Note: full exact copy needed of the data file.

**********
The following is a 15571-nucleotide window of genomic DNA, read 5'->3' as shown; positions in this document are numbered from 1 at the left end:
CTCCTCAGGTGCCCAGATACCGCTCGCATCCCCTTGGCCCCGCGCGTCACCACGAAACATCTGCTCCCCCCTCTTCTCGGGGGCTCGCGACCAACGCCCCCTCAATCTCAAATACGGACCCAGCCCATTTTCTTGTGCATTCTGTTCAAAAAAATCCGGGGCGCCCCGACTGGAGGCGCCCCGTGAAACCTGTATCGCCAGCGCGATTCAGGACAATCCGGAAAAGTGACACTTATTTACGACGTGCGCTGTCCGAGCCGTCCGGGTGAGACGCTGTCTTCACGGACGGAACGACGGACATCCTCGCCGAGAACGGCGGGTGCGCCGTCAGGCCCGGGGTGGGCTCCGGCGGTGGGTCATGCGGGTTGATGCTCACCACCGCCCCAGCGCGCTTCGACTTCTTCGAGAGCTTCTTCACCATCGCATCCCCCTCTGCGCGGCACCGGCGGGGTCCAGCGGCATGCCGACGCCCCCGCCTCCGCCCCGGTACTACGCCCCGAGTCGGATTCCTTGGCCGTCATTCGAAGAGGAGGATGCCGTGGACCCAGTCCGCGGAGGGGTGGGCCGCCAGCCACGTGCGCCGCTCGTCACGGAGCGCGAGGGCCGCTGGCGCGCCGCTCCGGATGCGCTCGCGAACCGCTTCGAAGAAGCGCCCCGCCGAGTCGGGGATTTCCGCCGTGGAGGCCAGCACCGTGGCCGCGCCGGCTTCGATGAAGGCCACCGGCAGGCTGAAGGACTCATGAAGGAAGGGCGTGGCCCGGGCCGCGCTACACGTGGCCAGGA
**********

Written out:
The following is a 15571-nucleotide window of genomic DNA, read 5'->3' as shown; positions in this document are numbered from 1 at the left end:
CTCCTCAGGTGCCCAGATACCGCTCGCATCCCCTTGGCCCCGCGCGTCACCACGAAACATCTGCTCCCCCCTCTTCTCGGGGGCTCGCGACCAACGCCCCCTCAATCTCAAATACGGACCCAGCCCATTTTCTTGTGCATTCTGTTCAAAAAAATCCGGGGCGCCCCGACTGGAGGCGCCCCGTGAAACCTGTATCGCCAGCGCGATTCAGGACAATCCGGAAAAGTGACACTTATTTACGACGTGCGCTGTCCGAGCCGTCCGGGTGAGACGCTGTCTTCACGGACGGAACGACGGACATCCTCGCCGAGAACGGCGGGTGCGCCGTCAGGCCCGGGGTGGGCTCCGGCGGTGGGTCATGCGGGTTGATGCTCACCACCGCCCCAGCGCGCTTCGACTTCTTCGAGAGCTTCTTCACCATCGCATCCCCCTCTGCGCGGCACCGGCGGGGTCCAGCGGCATGCCGACGCCCCCGCCTCCGCCCCGGTACTACGCCCCGAGTCGGATTCCTTGGCCGTCATTCGAAGAGGAGGATGCCGTGGACCCAGTCCGCGGAGGGGTGGGCCGCCAGCCACGTGCGCCGCTCGTCACGGAGCGCGAGGGCCGCTGGCGCGCCGCTCCGGATGCGCTCGCGAACCGCTTCGAAGAAGCGCCCCGCCGAGTCGGGGATTTCCGCCGTGGAGGCCAGCACCGTGGCCGCGCCGGCTTCGATGAAGGCCACCGGCAGGCTGAAGGACTCATGAAGGAAGGGCGTGGCCCGGGCCGCGCTACACGTGGCCAGGA